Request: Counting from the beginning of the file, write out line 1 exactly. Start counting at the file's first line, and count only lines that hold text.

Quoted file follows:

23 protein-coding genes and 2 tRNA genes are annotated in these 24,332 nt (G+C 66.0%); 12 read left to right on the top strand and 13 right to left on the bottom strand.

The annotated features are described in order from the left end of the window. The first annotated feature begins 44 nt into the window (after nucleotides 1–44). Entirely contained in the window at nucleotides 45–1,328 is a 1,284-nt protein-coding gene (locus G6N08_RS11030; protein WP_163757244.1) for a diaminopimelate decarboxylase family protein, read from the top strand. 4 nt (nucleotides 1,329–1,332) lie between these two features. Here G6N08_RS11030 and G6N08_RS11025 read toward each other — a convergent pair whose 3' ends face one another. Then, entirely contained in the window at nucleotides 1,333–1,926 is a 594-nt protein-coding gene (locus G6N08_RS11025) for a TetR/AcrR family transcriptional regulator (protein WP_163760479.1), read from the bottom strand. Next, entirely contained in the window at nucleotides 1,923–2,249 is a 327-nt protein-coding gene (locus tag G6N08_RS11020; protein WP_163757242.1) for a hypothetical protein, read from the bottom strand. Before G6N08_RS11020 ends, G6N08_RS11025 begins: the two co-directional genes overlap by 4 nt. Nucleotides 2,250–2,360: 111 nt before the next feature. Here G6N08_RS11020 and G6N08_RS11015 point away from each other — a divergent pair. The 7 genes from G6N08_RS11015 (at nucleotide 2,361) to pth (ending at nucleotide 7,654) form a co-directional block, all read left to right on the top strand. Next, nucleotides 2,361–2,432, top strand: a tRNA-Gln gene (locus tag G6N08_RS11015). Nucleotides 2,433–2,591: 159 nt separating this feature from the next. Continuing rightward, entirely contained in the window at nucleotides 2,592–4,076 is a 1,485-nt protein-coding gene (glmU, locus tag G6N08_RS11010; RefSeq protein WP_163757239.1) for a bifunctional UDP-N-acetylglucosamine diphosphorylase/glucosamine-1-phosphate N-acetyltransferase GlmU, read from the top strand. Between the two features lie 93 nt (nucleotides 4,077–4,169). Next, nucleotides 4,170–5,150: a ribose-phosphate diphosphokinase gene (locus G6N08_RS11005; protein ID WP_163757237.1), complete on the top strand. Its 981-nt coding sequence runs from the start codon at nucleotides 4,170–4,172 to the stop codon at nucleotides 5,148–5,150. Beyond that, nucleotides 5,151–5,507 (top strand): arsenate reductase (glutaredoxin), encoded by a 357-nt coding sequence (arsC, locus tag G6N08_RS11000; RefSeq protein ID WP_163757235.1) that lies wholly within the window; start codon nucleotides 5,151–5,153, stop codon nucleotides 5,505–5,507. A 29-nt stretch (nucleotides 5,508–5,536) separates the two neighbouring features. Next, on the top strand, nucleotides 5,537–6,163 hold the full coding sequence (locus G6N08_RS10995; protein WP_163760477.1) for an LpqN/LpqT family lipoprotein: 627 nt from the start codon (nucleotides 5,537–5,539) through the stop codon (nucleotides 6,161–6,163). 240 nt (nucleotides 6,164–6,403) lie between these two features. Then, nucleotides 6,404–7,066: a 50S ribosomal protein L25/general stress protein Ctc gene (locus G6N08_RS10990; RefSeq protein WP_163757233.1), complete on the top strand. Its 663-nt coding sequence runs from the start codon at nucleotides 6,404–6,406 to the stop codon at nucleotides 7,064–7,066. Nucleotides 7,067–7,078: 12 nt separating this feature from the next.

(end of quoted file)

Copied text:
23 protein-coding genes and 2 tRNA genes are annotated in these 24,332 nt (G+C 66.0%); 12 read left to right on the top strand and 13 right to left on the bottom strand.